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Wednesday, 21 March 2012 10:06

More peerless prognostication: MLB 2012

Thoughts on the upcoming baseball season

It's almost time. Florida and Arizona are abuzz with Major League Baseball teams getting themselves ready, tweaking those rosters and making those difficult final decisions about minor league demotions and even the ends of careers.

The game is once again coming to life, but while one of baseball's hallmarks is its consistency, this particular offseason has seen a lot of change. There have been some major changes of address: Prince Fielder moves from Milwaukee to Detroit; Japanese sensation Yu Darvish will take the mound for the Texas Rangers; and St. Louis icon Albert Pujols made the move to the West Coast in joining the Angels.

However, the biggest development of all is MLB's decision to add another wild card team to the postseason. This means that five teams from each league will make the playoffs, with the two wild card teams kicking off the October festivities with a one-off, win-and-in game. This can only serve to provide even more fans with reason to stay invested in their home teams throughout the long season.

Published in Cover Story
Wednesday, 29 February 2012 12:24

Red Sox owners ready to move on in 2012

FORT MYERS, Fla. - John Henry was walking off the stage after a television interview during his team's first full-squad workout of the spring when the Boston owner was confronted by a lifelong Red Sox fan holding a bright red sign with white letters.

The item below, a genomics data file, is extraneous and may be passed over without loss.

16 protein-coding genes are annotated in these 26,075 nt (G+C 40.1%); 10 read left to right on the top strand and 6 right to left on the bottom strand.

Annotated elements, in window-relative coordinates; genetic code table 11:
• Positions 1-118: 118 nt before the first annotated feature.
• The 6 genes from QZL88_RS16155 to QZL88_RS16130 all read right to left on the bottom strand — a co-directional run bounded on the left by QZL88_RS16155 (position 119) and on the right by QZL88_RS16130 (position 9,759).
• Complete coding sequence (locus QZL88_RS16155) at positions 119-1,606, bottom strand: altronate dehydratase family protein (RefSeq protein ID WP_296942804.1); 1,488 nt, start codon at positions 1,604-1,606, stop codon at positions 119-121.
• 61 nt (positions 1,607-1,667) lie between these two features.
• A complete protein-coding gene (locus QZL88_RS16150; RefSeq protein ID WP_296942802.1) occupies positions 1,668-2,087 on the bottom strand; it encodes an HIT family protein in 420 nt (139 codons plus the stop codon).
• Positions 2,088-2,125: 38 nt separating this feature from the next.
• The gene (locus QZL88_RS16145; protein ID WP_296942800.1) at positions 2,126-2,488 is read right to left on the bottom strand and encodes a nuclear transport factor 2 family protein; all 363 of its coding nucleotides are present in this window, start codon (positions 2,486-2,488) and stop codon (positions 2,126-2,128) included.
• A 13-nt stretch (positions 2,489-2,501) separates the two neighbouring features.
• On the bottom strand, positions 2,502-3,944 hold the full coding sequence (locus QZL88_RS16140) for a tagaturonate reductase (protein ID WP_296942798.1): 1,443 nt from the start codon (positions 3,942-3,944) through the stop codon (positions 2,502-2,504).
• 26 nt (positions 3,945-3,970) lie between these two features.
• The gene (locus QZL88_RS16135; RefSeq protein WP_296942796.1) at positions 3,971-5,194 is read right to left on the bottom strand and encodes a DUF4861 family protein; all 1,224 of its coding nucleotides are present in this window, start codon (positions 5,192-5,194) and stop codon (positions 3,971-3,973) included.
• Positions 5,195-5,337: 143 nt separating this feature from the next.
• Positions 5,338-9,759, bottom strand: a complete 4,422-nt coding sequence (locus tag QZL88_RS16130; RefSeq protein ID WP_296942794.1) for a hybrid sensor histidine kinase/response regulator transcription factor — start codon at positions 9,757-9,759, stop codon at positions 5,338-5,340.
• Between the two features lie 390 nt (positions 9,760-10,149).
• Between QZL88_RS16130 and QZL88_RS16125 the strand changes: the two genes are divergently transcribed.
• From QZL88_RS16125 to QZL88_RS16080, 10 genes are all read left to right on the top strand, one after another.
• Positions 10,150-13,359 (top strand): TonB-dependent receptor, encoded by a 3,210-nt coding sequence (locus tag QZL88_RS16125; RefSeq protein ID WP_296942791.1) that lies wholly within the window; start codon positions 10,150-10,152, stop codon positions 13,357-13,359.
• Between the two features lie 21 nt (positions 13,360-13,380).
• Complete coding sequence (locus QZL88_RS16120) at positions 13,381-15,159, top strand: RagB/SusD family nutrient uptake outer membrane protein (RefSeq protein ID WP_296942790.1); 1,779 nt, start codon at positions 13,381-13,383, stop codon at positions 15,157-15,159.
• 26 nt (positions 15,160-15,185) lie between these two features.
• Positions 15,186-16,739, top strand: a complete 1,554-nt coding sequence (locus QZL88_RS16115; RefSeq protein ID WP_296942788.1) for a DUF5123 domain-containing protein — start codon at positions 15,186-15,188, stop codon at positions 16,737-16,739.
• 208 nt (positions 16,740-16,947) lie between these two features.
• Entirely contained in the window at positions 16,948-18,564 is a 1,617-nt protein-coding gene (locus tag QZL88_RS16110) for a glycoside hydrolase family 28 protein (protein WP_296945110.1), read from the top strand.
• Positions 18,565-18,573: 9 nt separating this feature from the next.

'All we ask is that you make us proud again to be a Boston Red Sox fan,' the sign read.

'We're trying,' Henry told her.

Published in Sports
Wednesday, 22 February 2012 17:05

Requiem for a knuckleballer

Red Sox pitcher Tim Wakefield calls it a career
It was a sad day in Boston last week. An era came to an end when knuckleballer Tim Wakefield - the longest-tenured member of the Red Sox - announced his retirement.

We all knew (or at least suspected) that this was coming. The 45-year-old Wakefield's effectiveness has been gradually dwindling over the past few years, and guys simply don't pitch deep into their fifth decade. But there he was, tossing up that beguiling, twisting knuckleball and infuriating all manner of major league hitters.

I'm going to miss him.

Published in Sports
Tuesday, 18 October 2011 14:37

An open letter to Theo Epstein

Dear Mr. Epstein,

I've been a Red Sox fan for a pretty long time. I first started really following the Red Sox at the tail end of the 1986 season. I had just started the fifth grade and the Sox were making their memorable run to the World Series. So my fandom was born in heartbreak. From day one, I understood that being a Red Sox fan meant being disappointed. It meant understanding that it wasn't a matter of if the Sox would blow it, but rather when.

And then you came along, Mr. Epstein. You came along and changed what it meant to be a Sox fan. You and yours took a team that hadn't won a championship in eight decades and landed two rings in a span of four years. You were only in the driver's seat for nine seasons, but in that time, you completely changed the perception of the Boston Red Sox organization.

Published in Sports
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